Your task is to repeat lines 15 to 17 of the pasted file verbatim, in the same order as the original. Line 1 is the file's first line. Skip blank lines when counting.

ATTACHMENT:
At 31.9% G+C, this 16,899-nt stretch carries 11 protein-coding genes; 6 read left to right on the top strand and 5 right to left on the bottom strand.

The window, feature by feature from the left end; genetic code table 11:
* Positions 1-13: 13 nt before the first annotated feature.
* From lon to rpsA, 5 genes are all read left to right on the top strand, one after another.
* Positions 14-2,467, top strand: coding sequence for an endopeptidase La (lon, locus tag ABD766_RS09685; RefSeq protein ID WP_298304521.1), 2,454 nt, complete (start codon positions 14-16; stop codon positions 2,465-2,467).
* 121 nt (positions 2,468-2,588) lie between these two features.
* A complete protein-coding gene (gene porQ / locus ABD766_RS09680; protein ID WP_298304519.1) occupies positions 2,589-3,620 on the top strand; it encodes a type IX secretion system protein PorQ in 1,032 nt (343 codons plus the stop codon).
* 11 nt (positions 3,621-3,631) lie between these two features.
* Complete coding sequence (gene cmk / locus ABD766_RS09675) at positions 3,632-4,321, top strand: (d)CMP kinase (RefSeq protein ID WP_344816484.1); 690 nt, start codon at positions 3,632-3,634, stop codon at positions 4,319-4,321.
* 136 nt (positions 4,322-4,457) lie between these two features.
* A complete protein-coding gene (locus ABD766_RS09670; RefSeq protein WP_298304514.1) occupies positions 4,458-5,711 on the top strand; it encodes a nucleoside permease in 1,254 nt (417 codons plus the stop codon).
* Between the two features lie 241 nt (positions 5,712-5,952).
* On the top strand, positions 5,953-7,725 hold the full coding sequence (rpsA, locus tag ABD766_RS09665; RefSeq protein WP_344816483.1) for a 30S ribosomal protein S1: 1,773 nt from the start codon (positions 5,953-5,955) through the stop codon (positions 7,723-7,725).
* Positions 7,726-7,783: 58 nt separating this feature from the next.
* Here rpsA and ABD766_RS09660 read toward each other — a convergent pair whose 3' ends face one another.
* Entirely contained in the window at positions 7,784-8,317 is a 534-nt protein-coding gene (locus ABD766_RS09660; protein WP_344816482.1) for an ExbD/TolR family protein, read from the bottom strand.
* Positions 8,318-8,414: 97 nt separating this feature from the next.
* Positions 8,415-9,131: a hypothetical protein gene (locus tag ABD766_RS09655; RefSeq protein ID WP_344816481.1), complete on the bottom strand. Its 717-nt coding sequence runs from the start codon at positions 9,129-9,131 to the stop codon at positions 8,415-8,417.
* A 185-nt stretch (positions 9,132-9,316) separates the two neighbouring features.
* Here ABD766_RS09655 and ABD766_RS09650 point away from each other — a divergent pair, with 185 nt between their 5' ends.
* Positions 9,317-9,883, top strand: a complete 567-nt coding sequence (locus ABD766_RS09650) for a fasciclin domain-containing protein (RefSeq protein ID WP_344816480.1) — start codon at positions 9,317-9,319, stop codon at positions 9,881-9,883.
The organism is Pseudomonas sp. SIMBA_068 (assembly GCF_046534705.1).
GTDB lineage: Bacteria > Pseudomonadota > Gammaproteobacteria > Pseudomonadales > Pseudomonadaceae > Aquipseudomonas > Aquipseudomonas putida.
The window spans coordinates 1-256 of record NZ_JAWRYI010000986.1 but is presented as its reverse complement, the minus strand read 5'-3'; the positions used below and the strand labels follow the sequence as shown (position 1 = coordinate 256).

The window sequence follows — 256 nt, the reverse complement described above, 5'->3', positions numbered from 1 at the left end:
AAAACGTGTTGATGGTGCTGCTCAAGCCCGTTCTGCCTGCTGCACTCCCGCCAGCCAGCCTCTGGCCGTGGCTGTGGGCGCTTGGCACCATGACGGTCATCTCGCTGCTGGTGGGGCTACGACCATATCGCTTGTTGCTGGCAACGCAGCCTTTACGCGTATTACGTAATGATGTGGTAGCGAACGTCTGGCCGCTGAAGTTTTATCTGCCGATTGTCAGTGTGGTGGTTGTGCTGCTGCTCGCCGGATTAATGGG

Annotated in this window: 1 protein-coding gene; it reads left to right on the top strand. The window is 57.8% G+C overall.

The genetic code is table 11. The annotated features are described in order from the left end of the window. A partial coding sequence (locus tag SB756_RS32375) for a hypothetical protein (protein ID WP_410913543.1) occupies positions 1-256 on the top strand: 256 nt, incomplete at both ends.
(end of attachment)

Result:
* Here rpsA and ABD766_RS09660 read toward each other — a convergent pair whose 3' ends face one another.
* Entirely contained in the window at positions 7,784-8,317 is a 534-nt protein-coding gene (locus ABD766_RS09660; protein WP_344816482.1) for an ExbD/TolR family protein, read from the bottom strand.
* Positions 8,318-8,414: 97 nt separating this feature from the next.